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Dickens’s London, what’s changed since the 19th century?

Katherine LAitchison20 March 2012

This year marks 200 years since the birth of Charles Dickens. So, in the time since he was writing, how much has London really changed?

This was the topic up for discussion at a panel debate hosted by the UCL Institute for Risk and Disaster Reduction  on 15 March.

The panel consisted of UCL Quain Professor of English, Rosemary Ashton; UCL Emeritus Professor of Climate Modelling, Julian Hunt and Professor Jerry White (Birkbeck) who has written a number of books describing London through the ages. Each of the panel had their own take on Dickens’s work and how it relates to the changing face of London in the years since his birth.

Professor Ashton kicked off the evening by discussing the London of the 19th century and the relationship between Dickens and Edwin Chadwick (a social reformer who placed huge emphasis on the importance of public health). As far as public health goes, it is clear that London has changed substantially since Dickens was writing; although the poverty he was so concerned about is still visible in some areas, the days of multiple families crowding into one room are long gone.

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John Bull vs. Stinkomalee: the early days of UCL

RuthHowells20 February 2012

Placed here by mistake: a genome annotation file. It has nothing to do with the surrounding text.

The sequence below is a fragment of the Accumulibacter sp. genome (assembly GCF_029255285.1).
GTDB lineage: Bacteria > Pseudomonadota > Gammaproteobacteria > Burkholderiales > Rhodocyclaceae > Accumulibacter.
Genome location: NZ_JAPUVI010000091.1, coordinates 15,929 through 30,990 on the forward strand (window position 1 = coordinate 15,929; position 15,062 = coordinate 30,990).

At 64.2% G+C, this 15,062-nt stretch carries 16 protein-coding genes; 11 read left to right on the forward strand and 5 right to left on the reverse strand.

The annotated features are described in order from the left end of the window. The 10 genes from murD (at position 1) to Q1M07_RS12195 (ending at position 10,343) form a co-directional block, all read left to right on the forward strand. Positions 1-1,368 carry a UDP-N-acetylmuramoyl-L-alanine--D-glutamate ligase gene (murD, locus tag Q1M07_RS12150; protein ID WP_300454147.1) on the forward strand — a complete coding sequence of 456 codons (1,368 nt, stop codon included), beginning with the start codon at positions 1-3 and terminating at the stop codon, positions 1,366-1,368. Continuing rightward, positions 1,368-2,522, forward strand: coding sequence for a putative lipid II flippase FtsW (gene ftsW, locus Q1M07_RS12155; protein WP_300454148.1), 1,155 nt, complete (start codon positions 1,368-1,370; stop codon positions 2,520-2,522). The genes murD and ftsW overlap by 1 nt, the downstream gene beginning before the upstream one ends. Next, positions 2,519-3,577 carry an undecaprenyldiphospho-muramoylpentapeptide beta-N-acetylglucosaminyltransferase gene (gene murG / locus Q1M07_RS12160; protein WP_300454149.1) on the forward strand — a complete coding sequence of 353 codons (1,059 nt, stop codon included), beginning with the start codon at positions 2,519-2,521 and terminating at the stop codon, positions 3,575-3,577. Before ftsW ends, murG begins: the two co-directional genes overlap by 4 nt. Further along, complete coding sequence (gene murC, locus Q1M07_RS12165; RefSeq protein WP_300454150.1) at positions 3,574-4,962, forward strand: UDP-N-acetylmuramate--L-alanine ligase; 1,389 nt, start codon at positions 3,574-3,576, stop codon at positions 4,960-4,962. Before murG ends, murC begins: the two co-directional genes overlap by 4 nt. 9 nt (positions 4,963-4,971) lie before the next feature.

In 1825, a group of men that included Whigs, reformers and lawyers came together to found a university in London aimed at those excluded from the two established English universities Oxford and Cambridge – where teachers and students were required to be subscribing Anglicans.

To mark the anniversary of UCL’s foundation on 11 Feb 1826 – when it went by its original name the University of London – this lunch hour lecture by Professor Rosemary Ashton (UCL English Language & Literature) looked at the opposition to the new university among Tory politicians and journalists, especially in the ultra-Tory newspaper John Bull.

The new university was designed to have “all the leading advantages of the two great universities” and “no barrier to the education of any sect”. The intention was to exclude theological teaching from the curriculum and have no form of religious test for entrance.

The media ‘against’

John Bull took against the idea with vitriol and had a longstanding campaign to ridicule those behind it. Sweeping, exaggerated warnings of threat to church and state were driven by a fear of working-class revolution in the vein of the French model.

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